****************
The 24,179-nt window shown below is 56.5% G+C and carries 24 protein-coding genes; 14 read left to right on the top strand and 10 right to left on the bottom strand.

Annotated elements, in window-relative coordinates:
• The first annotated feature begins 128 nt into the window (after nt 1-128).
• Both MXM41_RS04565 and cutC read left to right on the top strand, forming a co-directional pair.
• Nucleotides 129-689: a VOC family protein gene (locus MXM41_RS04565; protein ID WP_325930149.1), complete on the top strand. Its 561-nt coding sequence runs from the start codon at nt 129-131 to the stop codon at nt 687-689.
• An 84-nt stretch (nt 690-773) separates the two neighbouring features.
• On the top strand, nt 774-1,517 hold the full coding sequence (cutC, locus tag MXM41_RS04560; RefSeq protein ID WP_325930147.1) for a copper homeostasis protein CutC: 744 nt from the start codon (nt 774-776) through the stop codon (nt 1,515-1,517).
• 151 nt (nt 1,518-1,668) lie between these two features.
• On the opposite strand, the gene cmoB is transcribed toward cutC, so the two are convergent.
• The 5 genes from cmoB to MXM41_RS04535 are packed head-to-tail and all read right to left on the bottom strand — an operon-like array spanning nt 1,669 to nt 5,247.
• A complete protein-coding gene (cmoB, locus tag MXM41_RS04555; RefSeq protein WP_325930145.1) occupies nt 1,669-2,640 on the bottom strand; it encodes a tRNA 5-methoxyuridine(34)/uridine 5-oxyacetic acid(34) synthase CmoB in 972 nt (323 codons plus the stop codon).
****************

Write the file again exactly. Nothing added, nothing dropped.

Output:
The 24,179-nt window shown below is 56.5% G+C and carries 24 protein-coding genes; 14 read left to right on the top strand and 10 right to left on the bottom strand.

Annotated elements, in window-relative coordinates:
• The first annotated feature begins 128 nt into the window (after nt 1-128).
• Both MXM41_RS04565 and cutC read left to right on the top strand, forming a co-directional pair.
• Nucleotides 129-689: a VOC family protein gene (locus MXM41_RS04565; protein ID WP_325930149.1), complete on the top strand. Its 561-nt coding sequence runs from the start codon at nt 129-131 to the stop codon at nt 687-689.
• An 84-nt stretch (nt 690-773) separates the two neighbouring features.
• On the top strand, nt 774-1,517 hold the full coding sequence (cutC, locus tag MXM41_RS04560; RefSeq protein ID WP_325930147.1) for a copper homeostasis protein CutC: 744 nt from the start codon (nt 774-776) through the stop codon (nt 1,515-1,517).
• 151 nt (nt 1,518-1,668) lie between these two features.
• On the opposite strand, the gene cmoB is transcribed toward cutC, so the two are convergent.
• The 5 genes from cmoB to MXM41_RS04535 are packed head-to-tail and all read right to left on the bottom strand — an operon-like array spanning nt 1,669 to nt 5,247.
• A complete protein-coding gene (cmoB, locus tag MXM41_RS04555; RefSeq protein WP_325930145.1) occupies nt 1,669-2,640 on the bottom strand; it encodes a tRNA 5-methoxyuridine(34)/uridine 5-oxyacetic acid(34) synthase CmoB in 972 nt (323 codons plus the stop codon).